Our Town: The radiant children

Our Town: The radiant children
"Here we have Tiffeny Milbrett who ascended to the top of woman's soccer. She even looked radiant in photos

As a sport psychologist, I’m in the privileged position of working with gifted athletes in a variety of sports. Some are what I call “radiant children,” the possessors of otherworldly talent. They have been blessed with a unique and special talent that inspires awe and wonder. It may be in the sport of fencing, golf, soccer, baseball or jiu-jitsu. These are the once-in-a-generation champions like Tiger Woods, Lance Armstrong, Tom Brady and Michael Jordan. These are the ones who transform their sport.

So let us explore for a moment the nature of these geniuses from a developmental view. The pathway to the top of the mountain that every gifted young athlete must manage is always treacherous and filled with danger and tumult. About halfway to the summit is when I get to meet them. They will arrive at my office in a state of anguish, despair, and confusion. All of their confidence and freedom has suddenly been replaced by anxiety, doubt and shame. It’s like they’re having a midlife crisis but 20 years too soon.
Here is an insider’s view of what it’s like working with world class prodigies and how I try to help them recover.

The development of the elite athlete goes through three stages.

The Bible begins with “In the beginning was the Word and the Word was God.” In the life of an athlete the quote ought to read “In the beginning was Talent and the Talent was Good.” The prodigy in baseball, golf, tennis, fencing, lacrosse or anything else is usually introduced to the game by a parent and this begins the honeymoon stage. The child plays the sport for the fun of it and begins to excel. If they are a natural talent, they tend to be drawn into the game more and more and begin to devote more time to it.

Statistics show that an average child plays his or her sport for about six hours per week, but the future pro tends to play the game about six hours per day. In stage one, fun reigns supreme and any coaching tends to be minimal, sporadic and average. But eventually, if the child begins to excel in local competition, they will be noticed by the more serious coaches or scouts who will approach the parents or the child and offer scholarships, a spot on a better team and other forms of encouragement. This is where the honeymoon ends and the beginning of Phase Two begins.

PHASE TWO AND THE WORLD OF PRESSURE: When the young talent enters Phase Two, their talent has been recognized and the siren song of fame, money and glory begins to be heard in the distance. This song acts like a magnet pulling them in. They will be introduced to travel teams, academies and specialized leagues where the competition is more serious, the players are better, the coaching and the training is more rigorous, and the travel demands are greater. In a word, the party is over. This is a world of aggression, envy and jealousy. One of my players was so good by the time she was 10 that she was once kicked in the stomach by one of the opposing teams’ parents who could not control her jealous rage.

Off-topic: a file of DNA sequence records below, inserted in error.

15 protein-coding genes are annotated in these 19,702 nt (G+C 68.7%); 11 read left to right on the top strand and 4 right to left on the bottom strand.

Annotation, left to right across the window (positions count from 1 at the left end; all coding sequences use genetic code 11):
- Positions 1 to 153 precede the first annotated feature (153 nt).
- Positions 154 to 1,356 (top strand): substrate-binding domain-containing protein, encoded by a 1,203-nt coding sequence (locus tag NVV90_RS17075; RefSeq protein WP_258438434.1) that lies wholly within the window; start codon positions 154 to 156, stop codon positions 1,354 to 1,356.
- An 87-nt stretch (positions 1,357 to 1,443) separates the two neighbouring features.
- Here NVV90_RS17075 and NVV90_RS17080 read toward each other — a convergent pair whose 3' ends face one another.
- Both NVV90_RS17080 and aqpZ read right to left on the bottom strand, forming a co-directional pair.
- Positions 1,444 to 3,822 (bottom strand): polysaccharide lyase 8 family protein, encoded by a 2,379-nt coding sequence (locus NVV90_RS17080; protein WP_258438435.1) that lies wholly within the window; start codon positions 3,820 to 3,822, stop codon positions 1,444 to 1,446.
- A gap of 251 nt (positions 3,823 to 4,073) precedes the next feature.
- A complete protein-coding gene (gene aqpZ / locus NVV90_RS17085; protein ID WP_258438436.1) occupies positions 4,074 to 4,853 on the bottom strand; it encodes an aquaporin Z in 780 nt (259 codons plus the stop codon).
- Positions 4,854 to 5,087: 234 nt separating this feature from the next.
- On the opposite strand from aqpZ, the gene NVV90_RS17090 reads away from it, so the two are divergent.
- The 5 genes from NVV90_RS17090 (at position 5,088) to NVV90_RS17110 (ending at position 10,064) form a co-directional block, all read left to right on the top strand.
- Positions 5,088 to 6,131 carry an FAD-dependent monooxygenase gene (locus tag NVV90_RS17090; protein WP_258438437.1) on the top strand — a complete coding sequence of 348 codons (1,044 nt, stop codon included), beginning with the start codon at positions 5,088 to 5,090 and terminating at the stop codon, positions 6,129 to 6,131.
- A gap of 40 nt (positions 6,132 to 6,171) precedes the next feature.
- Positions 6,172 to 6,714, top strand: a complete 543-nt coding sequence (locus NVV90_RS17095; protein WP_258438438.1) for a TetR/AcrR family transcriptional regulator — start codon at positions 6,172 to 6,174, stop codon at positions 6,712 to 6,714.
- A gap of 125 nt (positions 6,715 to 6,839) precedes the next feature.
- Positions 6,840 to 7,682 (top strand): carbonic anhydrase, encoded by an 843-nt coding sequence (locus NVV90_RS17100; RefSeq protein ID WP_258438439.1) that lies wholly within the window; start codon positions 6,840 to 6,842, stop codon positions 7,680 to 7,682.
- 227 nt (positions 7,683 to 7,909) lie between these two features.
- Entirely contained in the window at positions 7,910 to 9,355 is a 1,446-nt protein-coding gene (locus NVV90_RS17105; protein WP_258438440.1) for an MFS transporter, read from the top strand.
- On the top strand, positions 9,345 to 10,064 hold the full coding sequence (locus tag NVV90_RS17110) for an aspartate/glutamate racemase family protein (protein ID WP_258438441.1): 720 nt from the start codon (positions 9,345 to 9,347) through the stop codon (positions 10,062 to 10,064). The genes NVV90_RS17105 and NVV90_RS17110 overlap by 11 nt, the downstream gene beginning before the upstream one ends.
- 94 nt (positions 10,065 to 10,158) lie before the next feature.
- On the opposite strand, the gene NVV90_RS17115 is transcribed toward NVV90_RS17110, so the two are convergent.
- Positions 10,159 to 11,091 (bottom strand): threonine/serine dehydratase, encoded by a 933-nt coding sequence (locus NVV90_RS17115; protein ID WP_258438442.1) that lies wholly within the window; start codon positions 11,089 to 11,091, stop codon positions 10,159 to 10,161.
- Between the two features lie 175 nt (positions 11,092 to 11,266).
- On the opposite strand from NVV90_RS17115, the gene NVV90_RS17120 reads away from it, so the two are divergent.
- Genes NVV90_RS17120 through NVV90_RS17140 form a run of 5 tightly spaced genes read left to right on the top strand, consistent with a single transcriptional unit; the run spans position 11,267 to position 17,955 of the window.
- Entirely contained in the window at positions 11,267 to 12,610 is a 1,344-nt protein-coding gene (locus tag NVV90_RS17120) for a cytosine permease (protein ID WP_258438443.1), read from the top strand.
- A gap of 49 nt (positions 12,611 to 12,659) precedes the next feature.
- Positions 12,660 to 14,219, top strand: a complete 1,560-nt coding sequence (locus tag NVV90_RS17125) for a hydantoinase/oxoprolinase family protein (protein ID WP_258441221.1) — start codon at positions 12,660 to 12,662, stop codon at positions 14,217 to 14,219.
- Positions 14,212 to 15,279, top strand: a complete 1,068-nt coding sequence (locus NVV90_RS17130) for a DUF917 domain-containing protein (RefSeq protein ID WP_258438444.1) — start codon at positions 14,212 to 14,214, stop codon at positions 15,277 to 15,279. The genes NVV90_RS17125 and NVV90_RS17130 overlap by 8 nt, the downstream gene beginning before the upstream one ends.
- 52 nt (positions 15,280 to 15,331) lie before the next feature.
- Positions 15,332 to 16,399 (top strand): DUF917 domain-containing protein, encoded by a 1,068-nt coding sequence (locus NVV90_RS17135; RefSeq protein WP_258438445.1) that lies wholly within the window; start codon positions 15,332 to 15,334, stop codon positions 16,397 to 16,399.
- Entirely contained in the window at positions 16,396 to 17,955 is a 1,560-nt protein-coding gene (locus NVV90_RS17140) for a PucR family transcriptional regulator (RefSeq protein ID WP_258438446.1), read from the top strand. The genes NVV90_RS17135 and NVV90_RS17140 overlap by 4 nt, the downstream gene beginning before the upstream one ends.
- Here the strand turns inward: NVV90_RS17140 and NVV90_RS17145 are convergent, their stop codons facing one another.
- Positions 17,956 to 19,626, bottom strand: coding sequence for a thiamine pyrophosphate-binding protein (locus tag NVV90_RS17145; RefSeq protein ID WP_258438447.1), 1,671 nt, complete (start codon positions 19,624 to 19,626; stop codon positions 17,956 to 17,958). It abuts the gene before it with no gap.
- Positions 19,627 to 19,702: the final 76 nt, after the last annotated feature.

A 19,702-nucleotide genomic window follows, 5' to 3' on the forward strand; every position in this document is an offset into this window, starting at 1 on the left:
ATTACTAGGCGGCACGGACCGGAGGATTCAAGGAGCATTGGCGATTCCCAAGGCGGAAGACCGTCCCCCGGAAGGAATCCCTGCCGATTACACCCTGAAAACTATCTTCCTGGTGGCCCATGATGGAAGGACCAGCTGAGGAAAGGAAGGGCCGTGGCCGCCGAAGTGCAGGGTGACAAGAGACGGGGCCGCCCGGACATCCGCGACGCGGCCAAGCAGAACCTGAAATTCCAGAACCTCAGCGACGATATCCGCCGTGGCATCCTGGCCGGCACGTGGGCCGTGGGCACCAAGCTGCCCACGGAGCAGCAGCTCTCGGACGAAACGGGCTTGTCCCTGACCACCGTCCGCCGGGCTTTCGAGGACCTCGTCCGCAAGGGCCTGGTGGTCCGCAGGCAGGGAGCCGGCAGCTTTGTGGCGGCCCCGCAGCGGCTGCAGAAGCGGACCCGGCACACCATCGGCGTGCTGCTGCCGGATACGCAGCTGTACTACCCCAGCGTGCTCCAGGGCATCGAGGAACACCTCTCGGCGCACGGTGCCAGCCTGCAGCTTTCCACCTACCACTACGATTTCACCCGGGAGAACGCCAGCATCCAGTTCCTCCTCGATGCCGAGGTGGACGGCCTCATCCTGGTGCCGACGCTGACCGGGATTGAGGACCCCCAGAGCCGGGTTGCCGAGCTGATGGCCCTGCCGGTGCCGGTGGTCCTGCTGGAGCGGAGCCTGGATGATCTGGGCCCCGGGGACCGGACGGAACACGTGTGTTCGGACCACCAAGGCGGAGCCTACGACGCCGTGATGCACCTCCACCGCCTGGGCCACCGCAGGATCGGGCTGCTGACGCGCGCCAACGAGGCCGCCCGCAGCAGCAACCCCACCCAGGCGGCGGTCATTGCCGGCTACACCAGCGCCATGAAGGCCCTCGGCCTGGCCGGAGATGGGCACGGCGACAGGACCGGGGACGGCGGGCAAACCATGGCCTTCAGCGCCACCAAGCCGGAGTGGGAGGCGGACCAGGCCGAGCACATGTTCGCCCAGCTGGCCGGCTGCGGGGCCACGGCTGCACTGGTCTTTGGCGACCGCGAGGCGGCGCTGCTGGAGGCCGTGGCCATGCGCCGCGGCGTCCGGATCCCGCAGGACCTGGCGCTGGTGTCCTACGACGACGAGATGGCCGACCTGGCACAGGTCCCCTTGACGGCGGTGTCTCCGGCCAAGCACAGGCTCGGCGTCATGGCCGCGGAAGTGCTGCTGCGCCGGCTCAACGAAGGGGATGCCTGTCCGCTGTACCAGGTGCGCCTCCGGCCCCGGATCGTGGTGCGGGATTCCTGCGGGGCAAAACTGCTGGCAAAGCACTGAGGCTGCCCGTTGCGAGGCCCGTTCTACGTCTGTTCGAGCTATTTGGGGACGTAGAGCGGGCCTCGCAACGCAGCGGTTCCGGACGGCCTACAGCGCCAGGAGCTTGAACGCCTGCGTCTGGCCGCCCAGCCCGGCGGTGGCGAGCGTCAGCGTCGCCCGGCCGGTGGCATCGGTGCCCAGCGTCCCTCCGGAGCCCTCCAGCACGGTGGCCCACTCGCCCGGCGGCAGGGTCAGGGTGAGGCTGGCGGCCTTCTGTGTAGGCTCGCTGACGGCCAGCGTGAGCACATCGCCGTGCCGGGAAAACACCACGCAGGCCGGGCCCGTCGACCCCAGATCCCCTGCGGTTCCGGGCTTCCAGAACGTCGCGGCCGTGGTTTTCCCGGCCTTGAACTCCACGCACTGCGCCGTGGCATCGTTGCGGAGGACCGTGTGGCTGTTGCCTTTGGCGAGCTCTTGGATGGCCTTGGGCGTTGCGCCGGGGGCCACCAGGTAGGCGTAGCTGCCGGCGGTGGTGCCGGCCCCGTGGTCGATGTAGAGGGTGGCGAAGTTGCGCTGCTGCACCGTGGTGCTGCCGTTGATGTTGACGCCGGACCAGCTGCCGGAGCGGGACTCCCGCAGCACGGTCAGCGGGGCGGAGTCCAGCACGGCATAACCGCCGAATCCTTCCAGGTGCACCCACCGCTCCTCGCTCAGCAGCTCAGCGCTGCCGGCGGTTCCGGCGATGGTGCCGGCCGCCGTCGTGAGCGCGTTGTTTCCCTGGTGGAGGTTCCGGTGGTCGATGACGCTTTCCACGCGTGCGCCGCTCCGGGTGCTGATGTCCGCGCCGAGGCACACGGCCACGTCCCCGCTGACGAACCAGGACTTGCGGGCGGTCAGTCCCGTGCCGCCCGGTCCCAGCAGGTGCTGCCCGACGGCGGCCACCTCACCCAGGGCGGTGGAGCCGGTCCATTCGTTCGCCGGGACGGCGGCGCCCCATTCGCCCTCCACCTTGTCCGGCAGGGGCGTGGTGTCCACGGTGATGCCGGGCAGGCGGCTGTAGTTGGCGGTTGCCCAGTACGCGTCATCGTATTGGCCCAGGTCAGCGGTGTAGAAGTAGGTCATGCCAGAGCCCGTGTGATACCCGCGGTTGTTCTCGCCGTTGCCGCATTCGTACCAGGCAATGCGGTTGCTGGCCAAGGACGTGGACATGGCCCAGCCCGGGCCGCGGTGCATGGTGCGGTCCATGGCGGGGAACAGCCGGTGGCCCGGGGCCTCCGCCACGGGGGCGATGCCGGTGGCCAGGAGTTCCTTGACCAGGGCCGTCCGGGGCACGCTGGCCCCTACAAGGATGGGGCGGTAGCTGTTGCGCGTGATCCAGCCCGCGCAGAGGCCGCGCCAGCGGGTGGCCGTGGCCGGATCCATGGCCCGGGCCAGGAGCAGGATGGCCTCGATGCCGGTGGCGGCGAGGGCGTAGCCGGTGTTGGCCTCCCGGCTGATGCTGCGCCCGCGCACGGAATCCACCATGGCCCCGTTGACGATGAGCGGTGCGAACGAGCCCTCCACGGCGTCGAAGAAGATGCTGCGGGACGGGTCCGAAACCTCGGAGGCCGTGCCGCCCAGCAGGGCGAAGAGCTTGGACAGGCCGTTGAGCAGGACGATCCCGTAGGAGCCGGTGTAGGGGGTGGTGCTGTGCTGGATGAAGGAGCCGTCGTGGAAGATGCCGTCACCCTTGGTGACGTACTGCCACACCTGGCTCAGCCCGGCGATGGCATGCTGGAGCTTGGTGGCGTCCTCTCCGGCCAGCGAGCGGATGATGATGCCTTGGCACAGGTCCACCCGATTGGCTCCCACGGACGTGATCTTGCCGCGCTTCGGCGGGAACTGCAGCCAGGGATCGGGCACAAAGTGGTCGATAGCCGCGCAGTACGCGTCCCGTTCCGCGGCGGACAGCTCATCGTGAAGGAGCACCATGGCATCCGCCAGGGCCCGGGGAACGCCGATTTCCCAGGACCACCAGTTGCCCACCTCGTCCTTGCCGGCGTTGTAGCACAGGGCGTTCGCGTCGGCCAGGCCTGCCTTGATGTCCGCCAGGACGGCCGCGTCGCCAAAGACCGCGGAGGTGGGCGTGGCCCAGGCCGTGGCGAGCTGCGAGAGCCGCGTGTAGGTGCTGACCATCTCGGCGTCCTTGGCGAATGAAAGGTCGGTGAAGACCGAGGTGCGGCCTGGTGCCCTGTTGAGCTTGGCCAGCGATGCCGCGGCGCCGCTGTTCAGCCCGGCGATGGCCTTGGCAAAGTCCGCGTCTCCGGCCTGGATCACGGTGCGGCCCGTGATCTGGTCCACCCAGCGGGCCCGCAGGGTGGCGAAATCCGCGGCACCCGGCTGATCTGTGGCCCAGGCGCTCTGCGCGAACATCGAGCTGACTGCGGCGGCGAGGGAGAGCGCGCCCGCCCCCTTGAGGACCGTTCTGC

In the English Premier League, young talent is scouted throughout the world and when spotted, the parents are approached, paid significant amounts of money and the child is taken to one of the elite academies in Europe where they are raised, given foster parents, and trained by the best football coaches in the world. This pressure is extremely difficult to manage especially at a young age and the English Premier League has a team of full-time sport psychologists to insure that their investment stays sound. Typically this does not happen in America, so the parents and kid are on their own. And stress begins to invade the child and the family in the guise of tight performance, yips, slumps, nausea or vomiting, dizziness, weight loss, illness, injury, ice cold hands etcetera. This is when I get the call.

PHASE THREE AND THE CREATION OF THE SUPPORT TEAM: The reality is that for the prodigy to develop to full potential they will need a support team around them. Tiger Woods revolutionized the game of golf because he was really the first to have a support staff around him from an early age. His parents were smart enough to know that little Tiger would need help and hired Jay Brunza, a sport psychologist, to work with him when he was 7 years old. Jay traveled with Tiger around the nation and caddied for him throughout his teen years, providing literally thousands of hours of therapy. Tiger also had a physical trainer, a nutritionist, a swing coach, and a doctor on his staff.

In other words, during Phase Three the prodigy must develop a support staff to guide him so that he develops the mental and the physical skills to withstand the crucible of pressure he is now under. And if this team remains in place for 10 years, you will see the emergence of the sports’ next super star in basketball, baseball, fencing or golf.

Traveling up the mountain to the top is plagued with challenges of every sort. The radiant child, no matter how talented, will need support and protection and nurturance. And failure to grasp this truth leads to what in the world of entertainment is called membership in “The 27 Club.” This term refers to the calamity that fame brings to the ill-prepared and poorly managed talent. Music and art have the most flagrant examples and include the likes of Jim Morrison, Janis Joplin, Jimi Hendrix, and Jean Michel Basquiat, all dead at about the age 27.

But if the radiant child is properly managed, then what they give the world is a true miracle to behold. Anyone who got to watch Tiger Woods in person as he swung a golf club knows what I mean.

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